What Does the Cost of Downtime Look Like for Your Company?

Posted on Monday, May 16, 2022

According to some estimates, the average cost of downtime for multinational corporations is around $351,000 (or £300,000) per hour. That is an incredible sum of $5,850 (or 5,000 pounds) each minute! Given that the computation takes into account, among other things, the loss of income, this statement is especially relevant to large companies and factories.

A business has downtime if its infrastructure is disrupted for any number of reasons, including but not limited to a loss of electricity, internet connectivity, or a network. The duration of any of these database, hardware, and software issues might range anywhere from a few seconds to days or even weeks. Because of this, neither the company nor its clients have any idea what’s going on and when the issue will be resolved, which results in a significant drop in revenue.

But how big of an impact does it have on your company? This article will guide you through the process of determining the charges and will also discuss the additional implications that downtime will have on your company.

Bringing Productivity to a Halt

If the majority of your company’s transactions take place online, any interruptions to service might result in a significant drop in productivity. Calculating the number of employees who would be unable to do their jobs and the wages they would receive is one component of determining how much money downtime could cost you.

Problems with the infrastructure and a lack of internet access are potential causes of this loss of productivity. Therefore, a few hours of downtime can add up to cost an eye-popping sum.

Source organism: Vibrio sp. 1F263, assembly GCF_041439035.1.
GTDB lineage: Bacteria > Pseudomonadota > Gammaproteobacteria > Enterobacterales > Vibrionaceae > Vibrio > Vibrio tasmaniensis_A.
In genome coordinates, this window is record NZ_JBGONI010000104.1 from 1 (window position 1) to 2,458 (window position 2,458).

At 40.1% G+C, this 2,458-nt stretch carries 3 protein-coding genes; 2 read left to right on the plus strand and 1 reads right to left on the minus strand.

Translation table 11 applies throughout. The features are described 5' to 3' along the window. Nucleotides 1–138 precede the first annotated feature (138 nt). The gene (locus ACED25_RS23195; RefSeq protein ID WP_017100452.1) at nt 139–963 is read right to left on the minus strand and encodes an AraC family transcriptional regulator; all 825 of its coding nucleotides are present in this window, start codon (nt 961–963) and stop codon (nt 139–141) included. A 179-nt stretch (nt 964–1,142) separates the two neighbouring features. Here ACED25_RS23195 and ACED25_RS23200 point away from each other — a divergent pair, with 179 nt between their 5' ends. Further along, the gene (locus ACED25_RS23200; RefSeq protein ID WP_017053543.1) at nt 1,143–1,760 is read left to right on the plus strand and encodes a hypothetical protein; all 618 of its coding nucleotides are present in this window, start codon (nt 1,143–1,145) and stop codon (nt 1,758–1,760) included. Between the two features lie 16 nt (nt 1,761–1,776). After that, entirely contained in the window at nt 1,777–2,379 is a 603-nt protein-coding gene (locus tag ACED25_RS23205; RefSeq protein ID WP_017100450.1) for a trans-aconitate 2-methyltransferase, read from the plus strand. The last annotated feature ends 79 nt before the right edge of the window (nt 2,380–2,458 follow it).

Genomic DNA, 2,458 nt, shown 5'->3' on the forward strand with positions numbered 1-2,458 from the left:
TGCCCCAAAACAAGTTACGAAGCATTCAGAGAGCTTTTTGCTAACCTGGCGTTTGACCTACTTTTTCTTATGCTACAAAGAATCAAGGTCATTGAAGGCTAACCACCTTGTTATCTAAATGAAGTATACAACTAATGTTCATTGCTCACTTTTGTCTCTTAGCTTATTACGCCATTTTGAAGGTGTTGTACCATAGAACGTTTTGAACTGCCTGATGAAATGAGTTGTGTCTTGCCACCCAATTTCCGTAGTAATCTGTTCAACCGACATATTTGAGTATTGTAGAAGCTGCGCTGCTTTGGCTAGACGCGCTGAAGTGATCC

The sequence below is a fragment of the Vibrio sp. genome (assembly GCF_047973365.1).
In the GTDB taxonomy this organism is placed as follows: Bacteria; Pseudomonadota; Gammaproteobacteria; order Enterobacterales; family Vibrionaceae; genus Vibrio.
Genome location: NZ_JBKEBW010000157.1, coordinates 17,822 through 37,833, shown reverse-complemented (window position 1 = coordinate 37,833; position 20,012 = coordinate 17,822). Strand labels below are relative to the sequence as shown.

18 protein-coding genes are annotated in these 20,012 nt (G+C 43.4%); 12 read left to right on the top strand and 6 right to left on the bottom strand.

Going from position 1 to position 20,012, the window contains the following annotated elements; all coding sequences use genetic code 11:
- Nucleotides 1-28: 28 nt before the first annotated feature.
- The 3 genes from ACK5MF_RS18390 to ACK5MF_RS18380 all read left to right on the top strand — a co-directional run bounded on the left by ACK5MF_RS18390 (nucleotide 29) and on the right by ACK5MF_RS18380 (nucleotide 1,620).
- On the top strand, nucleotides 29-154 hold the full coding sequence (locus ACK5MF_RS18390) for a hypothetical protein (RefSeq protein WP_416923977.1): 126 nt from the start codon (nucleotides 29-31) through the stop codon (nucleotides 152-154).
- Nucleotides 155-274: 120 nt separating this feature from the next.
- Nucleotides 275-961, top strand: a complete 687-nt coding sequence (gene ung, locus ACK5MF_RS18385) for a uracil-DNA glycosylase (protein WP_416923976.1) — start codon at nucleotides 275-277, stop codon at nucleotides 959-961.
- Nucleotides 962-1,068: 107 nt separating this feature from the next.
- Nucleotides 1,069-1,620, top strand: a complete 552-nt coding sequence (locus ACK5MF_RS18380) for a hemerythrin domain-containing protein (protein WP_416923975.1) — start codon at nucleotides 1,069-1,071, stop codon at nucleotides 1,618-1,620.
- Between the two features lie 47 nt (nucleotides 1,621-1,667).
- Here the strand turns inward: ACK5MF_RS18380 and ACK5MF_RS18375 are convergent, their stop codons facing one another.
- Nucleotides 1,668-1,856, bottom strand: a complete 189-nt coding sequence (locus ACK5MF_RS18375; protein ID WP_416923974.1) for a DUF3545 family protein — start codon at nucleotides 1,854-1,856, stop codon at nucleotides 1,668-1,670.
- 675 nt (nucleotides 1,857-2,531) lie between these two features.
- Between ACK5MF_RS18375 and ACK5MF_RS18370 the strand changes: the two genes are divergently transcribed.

Impacts the Reputation You Have With Your Customers

When the press learns about a significant outage that impacts a large number of consumers, the news quickly travels around the community.

One of many examples is the fact that in 2011, Sony was forced to take the PlayStation Network offline as a result of a hack. Hackers attempted to obtain access to the personal information of 77 million individuals, making this incident one of the most serious data breaches ever recorded. Because of this, Sony was forced to go into hibernation for a period of 28 days, which infuriated players who were frustratedly awaiting the release of highly anticipated games.

Not only did this lead people’s faith in the organisation to be shattered on a large scale, but it also resulted in the corporation losing an estimated $250 million in income.

Depletes Revenue

It should come as no surprise that there is a clear link between downtime and income. In addition to the fact that customers are unable to purchase things, there are also hidden expenses associated with downtime. The following is a list of the several ways that it might affect a company’s revenue: 

  • Customers are unable to make purchases of items or services
  • The cost of workers’ pay is squandered since they are unable to be productive during downtime The expense of repairing the issue that led to downtime is incurred 
  • The price of consumer mistrust, especially if it leads to a loss of repeat business